Iranian conservative politician and former diplomat Javad Larijani has defended stoning for adultery, saying it is a good Islamic law protecting “family values.”
Stoning, or lapidation, is a method of capital punishment where people throw stones at a person until the subject dies from blunt trauma. It is attested as a form of punishment for unlawful sexual intercourse.
In an interview with Fars website of the Revolutionary Guard Saturday, Iran’s former Secretary of High Council for Human Rights claimed some good laws have been passed by the Islamic Republic to protect women's rights.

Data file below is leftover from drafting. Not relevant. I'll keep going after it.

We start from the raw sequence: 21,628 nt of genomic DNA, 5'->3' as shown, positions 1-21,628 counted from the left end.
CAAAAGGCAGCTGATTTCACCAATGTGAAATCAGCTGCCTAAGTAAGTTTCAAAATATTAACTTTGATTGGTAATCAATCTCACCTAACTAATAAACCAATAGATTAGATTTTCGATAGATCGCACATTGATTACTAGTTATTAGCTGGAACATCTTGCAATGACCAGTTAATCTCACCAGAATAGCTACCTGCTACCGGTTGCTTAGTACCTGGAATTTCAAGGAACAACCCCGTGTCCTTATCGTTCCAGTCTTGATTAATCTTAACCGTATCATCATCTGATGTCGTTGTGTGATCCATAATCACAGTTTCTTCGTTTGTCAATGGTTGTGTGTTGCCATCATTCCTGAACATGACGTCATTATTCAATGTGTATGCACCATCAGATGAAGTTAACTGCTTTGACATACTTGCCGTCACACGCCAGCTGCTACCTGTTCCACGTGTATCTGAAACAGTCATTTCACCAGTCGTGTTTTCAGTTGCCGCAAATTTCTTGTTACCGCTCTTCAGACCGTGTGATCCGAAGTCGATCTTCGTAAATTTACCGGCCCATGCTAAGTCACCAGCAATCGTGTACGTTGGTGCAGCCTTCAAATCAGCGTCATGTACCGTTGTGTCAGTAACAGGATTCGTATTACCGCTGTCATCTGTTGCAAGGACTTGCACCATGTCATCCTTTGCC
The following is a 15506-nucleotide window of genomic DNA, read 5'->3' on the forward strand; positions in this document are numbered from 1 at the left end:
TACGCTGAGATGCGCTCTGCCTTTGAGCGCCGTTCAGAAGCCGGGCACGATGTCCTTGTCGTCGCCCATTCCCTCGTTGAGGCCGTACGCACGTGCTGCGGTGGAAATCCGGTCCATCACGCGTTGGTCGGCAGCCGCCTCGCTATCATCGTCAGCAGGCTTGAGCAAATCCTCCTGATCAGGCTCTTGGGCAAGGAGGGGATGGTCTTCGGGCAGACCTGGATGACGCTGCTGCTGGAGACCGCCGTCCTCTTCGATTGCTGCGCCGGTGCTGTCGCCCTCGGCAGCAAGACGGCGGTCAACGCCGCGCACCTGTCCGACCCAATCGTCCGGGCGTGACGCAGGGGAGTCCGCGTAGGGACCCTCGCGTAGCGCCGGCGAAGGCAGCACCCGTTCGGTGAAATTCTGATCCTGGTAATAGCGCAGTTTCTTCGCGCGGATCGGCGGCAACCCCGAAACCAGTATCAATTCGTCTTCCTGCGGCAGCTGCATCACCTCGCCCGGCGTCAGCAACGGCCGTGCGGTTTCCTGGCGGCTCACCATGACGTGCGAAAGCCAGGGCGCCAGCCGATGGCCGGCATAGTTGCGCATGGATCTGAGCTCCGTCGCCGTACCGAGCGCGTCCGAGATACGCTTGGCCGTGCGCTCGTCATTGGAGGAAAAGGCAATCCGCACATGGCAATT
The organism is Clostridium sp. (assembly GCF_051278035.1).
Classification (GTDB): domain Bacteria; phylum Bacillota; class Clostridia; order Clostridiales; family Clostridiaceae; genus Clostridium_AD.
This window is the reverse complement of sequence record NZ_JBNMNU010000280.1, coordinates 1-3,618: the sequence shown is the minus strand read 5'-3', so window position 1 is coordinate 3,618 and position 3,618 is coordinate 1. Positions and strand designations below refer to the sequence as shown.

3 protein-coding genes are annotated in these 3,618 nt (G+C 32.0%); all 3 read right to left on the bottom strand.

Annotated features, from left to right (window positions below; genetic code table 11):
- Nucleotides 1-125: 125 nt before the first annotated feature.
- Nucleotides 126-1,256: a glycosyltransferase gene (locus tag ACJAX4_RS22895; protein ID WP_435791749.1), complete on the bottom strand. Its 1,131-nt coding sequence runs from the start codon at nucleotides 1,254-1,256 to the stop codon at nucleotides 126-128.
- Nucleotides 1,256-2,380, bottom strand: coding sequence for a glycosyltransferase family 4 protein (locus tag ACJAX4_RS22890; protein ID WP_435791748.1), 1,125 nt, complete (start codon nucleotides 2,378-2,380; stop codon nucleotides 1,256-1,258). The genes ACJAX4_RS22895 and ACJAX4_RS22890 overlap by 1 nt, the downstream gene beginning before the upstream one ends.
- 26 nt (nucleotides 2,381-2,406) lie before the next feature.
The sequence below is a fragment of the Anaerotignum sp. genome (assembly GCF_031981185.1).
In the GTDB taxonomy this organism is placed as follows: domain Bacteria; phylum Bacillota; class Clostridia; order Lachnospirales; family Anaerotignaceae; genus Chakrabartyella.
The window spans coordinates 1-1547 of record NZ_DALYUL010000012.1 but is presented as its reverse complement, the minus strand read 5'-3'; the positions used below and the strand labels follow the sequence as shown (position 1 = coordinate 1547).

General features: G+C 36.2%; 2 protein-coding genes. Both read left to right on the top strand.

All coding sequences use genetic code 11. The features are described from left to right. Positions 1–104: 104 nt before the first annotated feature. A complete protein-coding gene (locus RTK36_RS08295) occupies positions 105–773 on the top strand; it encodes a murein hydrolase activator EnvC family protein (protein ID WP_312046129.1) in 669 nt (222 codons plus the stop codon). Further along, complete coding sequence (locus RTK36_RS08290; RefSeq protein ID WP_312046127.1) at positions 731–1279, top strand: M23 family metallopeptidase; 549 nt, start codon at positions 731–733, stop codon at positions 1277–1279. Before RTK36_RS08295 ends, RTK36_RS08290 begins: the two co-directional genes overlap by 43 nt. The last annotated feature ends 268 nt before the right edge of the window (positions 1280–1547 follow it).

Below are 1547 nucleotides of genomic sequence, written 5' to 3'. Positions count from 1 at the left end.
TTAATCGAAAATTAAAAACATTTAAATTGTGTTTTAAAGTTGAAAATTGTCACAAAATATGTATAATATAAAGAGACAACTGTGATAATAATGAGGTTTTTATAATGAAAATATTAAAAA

He said stoning is one of the good Islamic laws and has been a very nice deterrent so far.
“When we say our women should enter the community, we should have provided them with a very safe work and social environment,” added Larijani stressing that “Stoning is a very important restraining law to protect the marriage contract of families.”
Stoning is not mentioned as a form of capital punishment in the canonical text of the Quran. However, Islamic scholars have traditionally postulated that there is a Quranic verse about it.
Death by stoning came into force in Iran after the 1979 revolution, but the judiciary placed a moratorium in 2002 and it was replaced by the death penalty more than a decade ago.
Victims are put in a ditch filled with sand. The stoning then begins, with rocks relentlessly pummeling the victims until they die.
A doctor recruited to oversee the execution will pause the stoning periodically to check whether the victim is dead. If not, the battering continues.